Seagate Ships First 30TB+ HAMR Hard Drives
Seagate announced this week that it has begun shipping over 30 terabyte hard drives based on its heat-assisted magnetic recording (HAMR) technology to one of its cloud data center clients. The drive is a final certified sample, but the company expects to recognize revenue from the sale of his HAMR-based Corvault system in the coming weeks.
Dave says: Seagate Chief Executive Officer Mosley (via) on an earnings call with analysts and investors earlier this week. Seeking Alpha).
Recognizing revenue means that the actual hardware (Corvault storage systems based on 30 TB or larger HAMR HDDs) has been tested, purchased and shipped by Seagate and (a) certified by Seagate’s customers. I mean Seagate recognizes the money received as revenue as soon as the qualification is completed.
Seagate has high hopes for HAMR technology and has sent HAMR-based hard drives to selected customers for evaluation. In a recent earnings call, the company announced plans to release the second generation of his HAMR platform with mainstream hard drives in the third quarter.
Seagate doesn’t provide much information about the original HAMR platform, such as how many platters it can accommodate. Nevertheless, with over 30 TB storage capabilities, the company offers customers unprecedented storage density in his 3.5-inch HDD. The company is aware that the percentage of HAMR-based hard drives will be modest this year, but that percentage could increase as the efficiency of HAMR media and HAMR heads improves.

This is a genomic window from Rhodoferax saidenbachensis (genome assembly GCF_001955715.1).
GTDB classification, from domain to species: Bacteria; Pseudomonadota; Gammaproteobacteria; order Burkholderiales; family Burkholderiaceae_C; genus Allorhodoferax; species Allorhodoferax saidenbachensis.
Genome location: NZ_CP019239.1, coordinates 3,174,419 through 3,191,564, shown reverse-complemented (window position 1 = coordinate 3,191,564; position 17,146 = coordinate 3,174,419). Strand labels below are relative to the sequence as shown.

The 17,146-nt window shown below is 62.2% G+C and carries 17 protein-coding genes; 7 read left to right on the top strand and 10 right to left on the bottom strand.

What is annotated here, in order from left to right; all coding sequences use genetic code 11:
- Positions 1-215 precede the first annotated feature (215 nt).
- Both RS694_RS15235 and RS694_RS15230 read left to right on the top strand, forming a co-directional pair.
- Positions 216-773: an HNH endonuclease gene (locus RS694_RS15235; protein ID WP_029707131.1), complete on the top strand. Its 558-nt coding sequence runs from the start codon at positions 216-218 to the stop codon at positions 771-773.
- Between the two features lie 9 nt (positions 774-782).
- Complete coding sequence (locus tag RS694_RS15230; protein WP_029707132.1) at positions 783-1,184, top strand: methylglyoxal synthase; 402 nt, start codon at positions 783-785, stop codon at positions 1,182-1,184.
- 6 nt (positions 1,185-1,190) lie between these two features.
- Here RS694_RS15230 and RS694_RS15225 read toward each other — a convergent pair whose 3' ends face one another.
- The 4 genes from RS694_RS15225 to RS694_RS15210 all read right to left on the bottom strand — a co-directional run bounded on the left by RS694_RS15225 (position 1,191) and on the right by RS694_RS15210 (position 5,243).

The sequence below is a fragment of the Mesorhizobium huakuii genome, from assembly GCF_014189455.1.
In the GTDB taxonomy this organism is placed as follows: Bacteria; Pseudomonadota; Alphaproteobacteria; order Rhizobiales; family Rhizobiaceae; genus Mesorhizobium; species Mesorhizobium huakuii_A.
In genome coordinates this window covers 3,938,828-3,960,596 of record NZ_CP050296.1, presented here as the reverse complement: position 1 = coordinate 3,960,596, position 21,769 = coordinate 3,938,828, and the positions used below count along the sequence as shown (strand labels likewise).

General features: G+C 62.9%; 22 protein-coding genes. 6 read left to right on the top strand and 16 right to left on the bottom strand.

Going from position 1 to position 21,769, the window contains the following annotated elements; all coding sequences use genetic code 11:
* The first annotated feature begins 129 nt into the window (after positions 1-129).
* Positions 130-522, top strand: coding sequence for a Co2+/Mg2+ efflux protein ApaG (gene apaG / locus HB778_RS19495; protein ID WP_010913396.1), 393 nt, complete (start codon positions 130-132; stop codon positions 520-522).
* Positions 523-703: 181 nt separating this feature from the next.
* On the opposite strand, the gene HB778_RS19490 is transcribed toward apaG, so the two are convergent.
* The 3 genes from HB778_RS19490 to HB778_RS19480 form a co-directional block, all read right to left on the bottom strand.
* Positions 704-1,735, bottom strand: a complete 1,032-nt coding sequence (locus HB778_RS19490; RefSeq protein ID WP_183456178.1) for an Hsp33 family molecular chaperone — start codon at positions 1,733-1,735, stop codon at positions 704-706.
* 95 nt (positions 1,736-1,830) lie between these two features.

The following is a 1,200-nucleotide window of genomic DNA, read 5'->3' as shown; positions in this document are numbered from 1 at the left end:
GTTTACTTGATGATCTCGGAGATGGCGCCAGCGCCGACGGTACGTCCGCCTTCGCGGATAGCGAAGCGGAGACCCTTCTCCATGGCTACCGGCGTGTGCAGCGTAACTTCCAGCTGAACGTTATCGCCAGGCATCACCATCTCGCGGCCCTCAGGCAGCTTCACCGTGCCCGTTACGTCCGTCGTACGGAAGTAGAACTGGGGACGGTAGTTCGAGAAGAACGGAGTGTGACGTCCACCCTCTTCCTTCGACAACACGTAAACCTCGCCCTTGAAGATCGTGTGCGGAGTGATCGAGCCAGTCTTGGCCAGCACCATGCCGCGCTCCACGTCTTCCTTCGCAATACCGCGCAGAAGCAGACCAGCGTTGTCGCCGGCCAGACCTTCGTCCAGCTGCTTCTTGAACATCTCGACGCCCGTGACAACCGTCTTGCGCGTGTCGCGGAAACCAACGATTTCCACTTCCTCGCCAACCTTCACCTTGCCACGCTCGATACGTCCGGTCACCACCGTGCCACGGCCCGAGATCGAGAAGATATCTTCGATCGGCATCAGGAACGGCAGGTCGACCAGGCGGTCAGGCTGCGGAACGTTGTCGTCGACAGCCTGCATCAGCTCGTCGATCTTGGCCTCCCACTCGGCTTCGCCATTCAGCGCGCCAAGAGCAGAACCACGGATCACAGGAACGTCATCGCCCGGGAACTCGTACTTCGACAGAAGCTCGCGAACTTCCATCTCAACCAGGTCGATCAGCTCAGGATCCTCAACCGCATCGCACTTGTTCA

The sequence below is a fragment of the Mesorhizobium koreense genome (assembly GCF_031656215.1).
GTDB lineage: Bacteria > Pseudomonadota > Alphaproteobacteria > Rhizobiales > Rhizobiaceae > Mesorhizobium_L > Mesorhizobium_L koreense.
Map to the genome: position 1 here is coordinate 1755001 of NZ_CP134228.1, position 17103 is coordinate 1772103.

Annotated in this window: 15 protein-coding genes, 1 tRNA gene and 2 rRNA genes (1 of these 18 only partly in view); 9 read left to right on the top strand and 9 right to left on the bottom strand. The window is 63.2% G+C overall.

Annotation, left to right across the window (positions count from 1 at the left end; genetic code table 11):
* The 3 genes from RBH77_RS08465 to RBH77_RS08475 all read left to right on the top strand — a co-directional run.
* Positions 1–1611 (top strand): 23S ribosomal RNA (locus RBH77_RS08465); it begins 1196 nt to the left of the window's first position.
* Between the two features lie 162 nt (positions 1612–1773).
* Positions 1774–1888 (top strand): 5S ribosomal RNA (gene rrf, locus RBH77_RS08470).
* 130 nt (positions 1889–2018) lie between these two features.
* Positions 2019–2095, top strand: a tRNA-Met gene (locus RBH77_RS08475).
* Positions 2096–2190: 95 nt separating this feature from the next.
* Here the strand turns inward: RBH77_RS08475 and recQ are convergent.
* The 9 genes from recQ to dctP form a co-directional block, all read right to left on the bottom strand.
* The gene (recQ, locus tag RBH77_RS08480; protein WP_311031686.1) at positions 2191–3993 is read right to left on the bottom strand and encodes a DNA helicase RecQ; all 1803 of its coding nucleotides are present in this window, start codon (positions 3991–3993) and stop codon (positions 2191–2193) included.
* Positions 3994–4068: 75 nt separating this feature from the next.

Initially, Seagate will use HAMR disks and heads to create ultra-premium, high-capacity nearline drives for hyperscale cloud data centers. However, this new media and heads will be incorporated into mid-range and entry-level high-capacity HDDs to reduce manufacturing costs and increase company profitability.
Seagate, on the other hand, has not provided any guidance on how quickly nearline and other drives will transition to HAMR, but the company plans to step up production in 2024.
“There are so many other dynamics that I don’t know if we can really break it based on the move to HAMR at this point,” added Mosley. “But we are aggressively filling pipelines full of product and working on yields and scrap that need to be cut.”